Phil Busch has always been one angry dude.
In 2006, the musclebound motivational speaker and born-again Christian fueled worldwide headlines when he sued über-evangelist Pat Robertson for using the bodybuilder's well-greased, vein-popping physique to sell a mass-marketed protein shake without permission -- and damn was Busch pissed about it.
"Look in my eyes," he told the Dallas Observer. "This ain't no goddamn game. He wants to come after me? Bring it fuckin' on."
So how did Busch end up in a Miami courtroom last month, 50 pounds overweight, shackled, wearing a beige prison suit, and charged with scamming the IRS, fleeing arrest, and calling in bomb threats to two airports?
Around 2003, Busch -- a 400-pound beast with a tiny mustache and a prodigious chin waddle -- discovered Robertson's "Age-Defying Shake," which infomercials claim helped the septuagenarian televangelist leg-press 2,000 pounds.
By chugging the Jesus-approved glop and pumping iron, Busch dropped to 212 finely chiseled pounds. He entered bodybuilding contests and placed eighth at Mr. Natural Olympia -- earning him a prime slot on Robertson's 700 Club program to shill for the shake.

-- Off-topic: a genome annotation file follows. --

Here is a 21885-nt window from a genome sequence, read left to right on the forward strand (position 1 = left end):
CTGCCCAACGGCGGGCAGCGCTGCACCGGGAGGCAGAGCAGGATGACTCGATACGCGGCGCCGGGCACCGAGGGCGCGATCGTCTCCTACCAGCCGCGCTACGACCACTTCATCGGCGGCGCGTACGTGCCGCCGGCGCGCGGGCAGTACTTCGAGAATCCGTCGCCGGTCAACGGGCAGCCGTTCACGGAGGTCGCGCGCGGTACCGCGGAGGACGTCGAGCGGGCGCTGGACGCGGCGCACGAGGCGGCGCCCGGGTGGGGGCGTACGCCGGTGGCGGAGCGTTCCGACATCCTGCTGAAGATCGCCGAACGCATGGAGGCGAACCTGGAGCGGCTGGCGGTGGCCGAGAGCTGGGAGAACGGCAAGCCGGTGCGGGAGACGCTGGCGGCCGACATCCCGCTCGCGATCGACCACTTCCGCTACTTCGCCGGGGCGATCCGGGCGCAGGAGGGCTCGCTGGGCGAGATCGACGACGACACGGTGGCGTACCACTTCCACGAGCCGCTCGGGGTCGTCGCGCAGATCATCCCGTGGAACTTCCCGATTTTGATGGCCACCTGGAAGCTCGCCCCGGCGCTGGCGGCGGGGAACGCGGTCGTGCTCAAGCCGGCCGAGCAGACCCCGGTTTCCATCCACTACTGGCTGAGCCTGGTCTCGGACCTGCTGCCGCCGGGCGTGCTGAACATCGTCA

But Robertson screwed him, Busch began telling anyone who would listen.
In August 2005, he filed a suit in Dallas's federal district court alleging Robertson was using Busch's ripped bod to sell drinks at GNC. Everyone from the Washington Post to the Associated Press picked up on his profanity-laden rants.
When Busch's suit was summarily dismissed in 2007, his tenuous career as a pro-muscle man fell apart. Busch and his wife, Christine Whitman, both unemployed, began filing tens of thousands of dollars in bogus tax claims that eventually totaled $18.6 million in returns, IRS investigators say.
The IRS moved in to arrest the couple in early February. Whitman surrendered, but Busch went on the lam.
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On February 16, Busch used his wife's cell phone to call Dallas-Fort Worth International Airport and Miami International Airport. Using the name of the FBI agent who was tracking him, Busch told operators: "There are bombs in every terminal."
What he didn't know was that the FBI had traced the cell phone's signal. The next day, they took him into custody.
After his hearing last week, a pudgy Busch -- apparently off Robertson's miracle protein formula -- was extradited to Texas, where he faces a count of making threats and false information, on top of his tax fraud charges.
"I hope the authorities can see that this man is deranged," says Doris Wodziak, longtime partner of Busch's father. "I don't know how the boy got this far without being committed."